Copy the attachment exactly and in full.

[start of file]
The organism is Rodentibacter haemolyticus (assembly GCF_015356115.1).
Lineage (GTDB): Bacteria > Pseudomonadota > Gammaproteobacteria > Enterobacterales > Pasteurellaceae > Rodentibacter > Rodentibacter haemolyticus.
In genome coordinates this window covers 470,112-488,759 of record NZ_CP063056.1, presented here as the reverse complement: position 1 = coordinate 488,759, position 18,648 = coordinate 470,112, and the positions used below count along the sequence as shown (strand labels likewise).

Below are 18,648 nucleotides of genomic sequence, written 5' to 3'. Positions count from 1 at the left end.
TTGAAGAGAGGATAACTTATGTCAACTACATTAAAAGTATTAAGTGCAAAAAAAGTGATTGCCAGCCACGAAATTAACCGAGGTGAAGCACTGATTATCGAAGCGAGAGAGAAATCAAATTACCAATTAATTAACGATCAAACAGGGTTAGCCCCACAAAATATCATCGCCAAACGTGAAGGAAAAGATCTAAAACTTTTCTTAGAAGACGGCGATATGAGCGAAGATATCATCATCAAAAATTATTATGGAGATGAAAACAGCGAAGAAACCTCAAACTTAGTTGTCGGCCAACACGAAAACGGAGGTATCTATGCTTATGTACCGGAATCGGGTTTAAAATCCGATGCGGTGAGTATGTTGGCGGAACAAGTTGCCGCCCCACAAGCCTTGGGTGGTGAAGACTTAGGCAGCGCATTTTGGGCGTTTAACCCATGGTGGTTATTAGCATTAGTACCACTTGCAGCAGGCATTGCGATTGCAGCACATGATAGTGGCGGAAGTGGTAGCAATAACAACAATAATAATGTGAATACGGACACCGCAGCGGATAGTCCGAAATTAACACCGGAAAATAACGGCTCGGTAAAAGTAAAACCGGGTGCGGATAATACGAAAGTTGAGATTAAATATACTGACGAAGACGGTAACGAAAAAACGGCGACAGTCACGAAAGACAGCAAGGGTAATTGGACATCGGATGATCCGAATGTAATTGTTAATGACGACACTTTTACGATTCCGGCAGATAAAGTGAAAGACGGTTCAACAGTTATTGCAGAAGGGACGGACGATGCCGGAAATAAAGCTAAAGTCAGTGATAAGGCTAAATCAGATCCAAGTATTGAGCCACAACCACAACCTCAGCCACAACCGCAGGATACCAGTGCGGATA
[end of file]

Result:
The organism is Rodentibacter haemolyticus (assembly GCF_015356115.1).
Lineage (GTDB): Bacteria > Pseudomonadota > Gammaproteobacteria > Enterobacterales > Pasteurellaceae > Rodentibacter > Rodentibacter haemolyticus.
In genome coordinates this window covers 470,112-488,759 of record NZ_CP063056.1, presented here as the reverse complement: position 1 = coordinate 488,759, position 18,648 = coordinate 470,112, and the positions used below count along the sequence as shown (strand labels likewise).

Below are 18,648 nucleotides of genomic sequence, written 5' to 3'. Positions count from 1 at the left end.
TTGAAGAGAGGATAACTTATGTCAACTACATTAAAAGTATTAAGTGCAAAAAAAGTGATTGCCAGCCACGAAATTAACCGAGGTGAAGCACTGATTATCGAAGCGAGAGAGAAATCAAATTACCAATTAATTAACGATCAAACAGGGTTAGCCCCACAAAATATCATCGCCAAACGTGAAGGAAAAGATCTAAAACTTTTCTTAGAAGACGGCGATATGAGCGAAGATATCATCATCAAAAATTATTATGGAGATGAAAACAGCGAAGAAACCTCAAACTTAGTTGTCGGCCAACACGAAAACGGAGGTATCTATGCTTATGTACCGGAATCGGGTTTAAAATCCGATGCGGTGAGTATGTTGGCGGAACAAGTTGCCGCCCCACAAGCCTTGGGTGGTGAAGACTTAGGCAGCGCATTTTGGGCGTTTAACCCATGGTGGTTATTAGCATTAGTACCACTTGCAGCAGGCATTGCGATTGCAGCACATGATAGTGGCGGAAGTGGTAGCAATAACAACAATAATAATGTGAATACGGACACCGCAGCGGATAGTCCGAAATTAACACCGGAAAATAACGGCTCGGTAAAAGTAAAACCGGGTGCGGATAATACGAAAGTTGAGATTAAATATACTGACGAAGACGGTAACGAAAAAACGGCGACAGTCACGAAAGACAGCAAGGGTAATTGGACATCGGATGATCCGAATGTAATTGTTAATGACGACACTTTTACGATTCCGGCAGATAAAGTGAAAGACGGTTCAACAGTTATTGCAGAAGGGACGGACGATGCCGGAAATAAAGCTAAAGTCAGTGATAAGGCTAAATCAGATCCAAGTATTGAGCCACAACCACAACCTCAGCCACAACCGCAGGATACCAGTGCGGATA